Pain is a symptom. Symptoms are the feedback that the body generates when it faces problems with its delicate internal balance (homeostasis). Without symptoms like pain, thirst, nausea and fevers, it would be very difficult for us to maintain a healthy body in the same way that it would be hard to drive a car safely with no dashboard display.
The Family Doctor Myth
There is nothing wrong whatsoever with seeking pharmaceutical pain relief to tide you over until real healing of your chronic pain starts to take effect. But in most instances, seeking real answers to chronic pain from your family doctor is a highly questionable endeavour. Doctors are trained and equipped to treat medical issues. And there can be grat value in drawing a distinction between medical issues and fundamentally non-medical issues. Value for us individually but also value for an overloaded healthcare system.
Is a tight hamstring a medical issue or something that you just need to stretch out?
Is the common cold really something medical, or is it between you and your immune system?
Is a weak pectoral muscle something medical? Or is it between you, your willpower, and the humble press-up?
At what point do sickness, weakness, tightness, and soreness become medical issues?
These are not easy questions to answer necessarily in some cases, and yet in other cases, they are extremely easy to answer. Like those above.
There is no question that if the struggles faced by our musculoskeletal system become severe enough that they can become medical issues. Major injuries and auto-immune disorders qualify. Yet, perhaps surprisingly, chronic pain seldom qualifies. Despite the severe impact it can have on our lives.
I meet people on a daily basis who have been back and forth to their family doctor for years, asking for help with their pain. They are often quite frustrated with the way their issues have been handled.
The list of solutions explored tends to follow the same basic patterns. Pain killers, non-steroidal anti-inflammatories, blood tests, x-rays, surgical specialist referrals, steroid injections and, sadly, on occasion, opioid medications, which have been conclusively shown to be far more lethal than chronic pain itself. All of which approach pain as if it was a disease rather than a fundamentally healthy form of biofeedback.
In an attempt to loosely measure how well we manage pain in the elderly, a group of researchers measured the duration of pain consults in doctors’ offices.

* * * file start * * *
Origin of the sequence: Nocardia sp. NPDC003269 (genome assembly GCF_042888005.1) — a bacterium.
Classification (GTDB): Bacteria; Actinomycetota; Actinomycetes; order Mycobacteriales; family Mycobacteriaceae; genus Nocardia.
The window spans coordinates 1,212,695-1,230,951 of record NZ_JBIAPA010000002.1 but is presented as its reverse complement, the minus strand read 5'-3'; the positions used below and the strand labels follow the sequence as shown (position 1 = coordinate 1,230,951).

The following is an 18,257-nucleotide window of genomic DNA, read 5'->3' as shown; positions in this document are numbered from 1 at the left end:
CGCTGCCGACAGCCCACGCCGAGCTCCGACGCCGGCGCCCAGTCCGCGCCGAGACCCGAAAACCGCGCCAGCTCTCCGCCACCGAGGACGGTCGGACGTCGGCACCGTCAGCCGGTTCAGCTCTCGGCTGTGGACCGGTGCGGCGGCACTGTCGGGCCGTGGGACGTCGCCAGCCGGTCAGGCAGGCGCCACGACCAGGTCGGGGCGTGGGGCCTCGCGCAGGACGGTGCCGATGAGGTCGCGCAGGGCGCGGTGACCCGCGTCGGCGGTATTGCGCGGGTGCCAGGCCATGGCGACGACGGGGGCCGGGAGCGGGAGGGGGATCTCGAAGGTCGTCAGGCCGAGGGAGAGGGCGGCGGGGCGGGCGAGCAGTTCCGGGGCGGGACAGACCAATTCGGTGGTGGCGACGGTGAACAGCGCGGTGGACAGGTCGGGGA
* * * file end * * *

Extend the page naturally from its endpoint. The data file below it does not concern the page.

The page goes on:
Many elderly patients consult their doctor about multiple issues at the same time, so it was a little tricky to design the study. Getting specific about the duration of pain
consults meant it was necessary to start a timer the moment a patient mentioned pain and stop the timer again once that part of the conversation concluded. They did this across hundreds of doctor visits.
The average duration of a pain consult for an elderly patient at their doctor’s was less than 3 minutes, which is close to constituting a complete dismissal of a very serious health issue.
To put that in context. In my clinic, we often spill over the 60-minute mark in initial pain consults with older patients. And trust me, I am every bit as time-poor as any of those doctors.
The time spent on specific issues reveals a great deal about practitioners. It’s a direct flow from the amount of honest training, thought and focus we have placed on that topic. If you asked me or your dentist for some advice about diabetes, this would be apparent. That would be a very short conversation, mostly about who you should actually be talking to.
Now, I’m not claiming any insight into what your doctor has or has not done for you. Nor am I seeking to diminish the good work family physicians do.
I am merely seeking to highlight the undeniable truth of this matter; the average family doctor’s education does not encompass the rehabilitation of chronic pain: any more than it does the management of tooth decay. It’s just not their field of expertise.
The fact that so many of us still rattle on year after year, Endlessly consulting doctors who know next to nothing about rehabilitation, biomechanics or pain management, is just another symptom of a society that struggles with pain.
Cut your family doctor some slack; they do a hard job. If you are peeing blood one day, they might save your life. But if you have knee pain, consider leaving them in peace.
Our problems become medical once they are so bad that the body cannot heal itself any more, like a badly broken bone or an infection that exceeds the immune system’s capacity. Less than .001% of chronic pains qualify. The body has the ability to resolve chronic pains in the same way that it has the ability to resolve obesity or a general lack of fitness.
Work with professionals who are actually trained to diagnose, treat, and rehabilitate pain. Just make sure they are primary healthcare providers. You might have something serious going on, so they need to be fully qualified! If you do it this way, with the right people, everyone wins, but mostly you.
But of course, there is nothing wrong whatsoever with seeking pharmaceutical pain relief to tide you over until some real healing takes effect.
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John is one of those rare gentlemen who has continued to play competitive soccer well into his late 50s. He is in really good shape, which you need to be to play football at that age—good shape except for his left leg. His left leg is not in good condition at all. In fact, once you get to know his left leg a bit better, it becomes apparent that it’s miraculous that he’s able to run at all, Let alone the type of running required to play competitive soccer against younger men.